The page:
Saturday, February 13, 2010

DMZ #50

Written by Brian Wood
Art by Rebekah Isaacs, Jim Lee,
Fábio Moon, Ryan Kelly, Lee Bermejo, Riccardo Burchielli, Phillip Bond, John Paul Leon, Eduardo Risso, and Dave Gibbons

The last few years have been rough on Vertigo, sales wise, and so when one of their titles reaches the 50th issue milestone, it is cause for some celebration; especially when that book is frequently one of their most original and best.

DMZ has been telling, over the last four years, the story of New York City during the 2nd American civil war. New York is disputed territory between the American Army and the Free States Army. Matty Roth, a young journalist, was accidentally abandoned in the city, and the series has been chronicling his activities and changing personality throughout that time.

This anniversary issue is the perfect jumping on point for new readers, as it is designed as Matty's "Notes From the Underground", small stories, vignettes, and profile of the different people that have had an impact on Matty's life. Wood uses this issue to showcase some of the many different facets of life in the DMZ that the series has become known for. There is a political story, wherein Matty meets the supreme commander of the Free States forces. There is also a story where he meets a man who has painstakingly protected some of the great works of fine art that were in Manhattan at the start of the war. We get a window into some of the relationships that keep the city functioning, such as when Zee helps recover an unexploded ordinance, and when Matty has dinner with Wilson. In short, this issue encapsulates all that is amazing about this series.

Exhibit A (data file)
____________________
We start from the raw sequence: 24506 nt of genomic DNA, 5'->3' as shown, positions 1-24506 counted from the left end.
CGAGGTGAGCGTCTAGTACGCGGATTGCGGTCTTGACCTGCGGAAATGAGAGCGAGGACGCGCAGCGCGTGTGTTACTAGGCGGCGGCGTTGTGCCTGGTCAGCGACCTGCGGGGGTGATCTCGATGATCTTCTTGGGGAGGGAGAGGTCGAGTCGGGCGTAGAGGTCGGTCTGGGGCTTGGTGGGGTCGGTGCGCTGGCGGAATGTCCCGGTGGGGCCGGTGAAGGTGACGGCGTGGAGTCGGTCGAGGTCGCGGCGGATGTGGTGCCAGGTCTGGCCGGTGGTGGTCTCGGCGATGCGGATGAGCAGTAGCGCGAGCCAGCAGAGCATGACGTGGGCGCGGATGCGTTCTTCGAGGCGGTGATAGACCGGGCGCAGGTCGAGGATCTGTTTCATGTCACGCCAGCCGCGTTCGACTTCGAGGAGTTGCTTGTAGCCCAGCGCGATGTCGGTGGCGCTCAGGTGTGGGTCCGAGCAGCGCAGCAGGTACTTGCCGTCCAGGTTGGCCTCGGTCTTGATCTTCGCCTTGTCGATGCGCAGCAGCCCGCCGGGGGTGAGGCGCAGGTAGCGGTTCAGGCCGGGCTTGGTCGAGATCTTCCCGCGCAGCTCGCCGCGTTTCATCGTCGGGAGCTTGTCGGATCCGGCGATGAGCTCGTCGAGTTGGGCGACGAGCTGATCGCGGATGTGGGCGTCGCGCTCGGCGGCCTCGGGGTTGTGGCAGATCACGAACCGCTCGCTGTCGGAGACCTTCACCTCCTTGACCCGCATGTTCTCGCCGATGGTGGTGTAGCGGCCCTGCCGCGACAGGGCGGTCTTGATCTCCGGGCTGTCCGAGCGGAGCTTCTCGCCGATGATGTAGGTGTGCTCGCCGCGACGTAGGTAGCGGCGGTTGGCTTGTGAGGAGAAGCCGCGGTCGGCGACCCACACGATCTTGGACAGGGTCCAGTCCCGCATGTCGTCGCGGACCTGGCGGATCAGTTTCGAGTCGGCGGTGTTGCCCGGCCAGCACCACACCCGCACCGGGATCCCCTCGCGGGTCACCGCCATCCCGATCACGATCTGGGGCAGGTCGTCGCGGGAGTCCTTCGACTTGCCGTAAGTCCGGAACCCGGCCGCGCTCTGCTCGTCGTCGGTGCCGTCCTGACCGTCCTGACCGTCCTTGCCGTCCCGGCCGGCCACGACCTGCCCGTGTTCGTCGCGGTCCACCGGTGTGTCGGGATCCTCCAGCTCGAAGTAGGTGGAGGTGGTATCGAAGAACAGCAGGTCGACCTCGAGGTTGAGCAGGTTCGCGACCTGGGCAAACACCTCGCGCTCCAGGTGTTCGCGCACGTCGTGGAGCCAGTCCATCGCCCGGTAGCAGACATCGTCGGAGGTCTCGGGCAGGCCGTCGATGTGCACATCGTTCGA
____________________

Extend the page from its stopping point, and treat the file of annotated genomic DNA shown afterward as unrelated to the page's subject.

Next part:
And I haven't even talked about the art yet. Wood collaborates here with a number of incredible artists, and they all manage to display the city in its gritty majesty. I would have liked to see a page by Wood himself, as it's been too long since the earlier issues, where he usually drew a single page.

The last arc of DMZ ended with a huge game changer, in terms of the political and environmental situation within the city. This issue feels like a last look back before Matty jumps into something completely new, and I enjoyed it quite a bit. If you are not reading DMZ, you're missing out.

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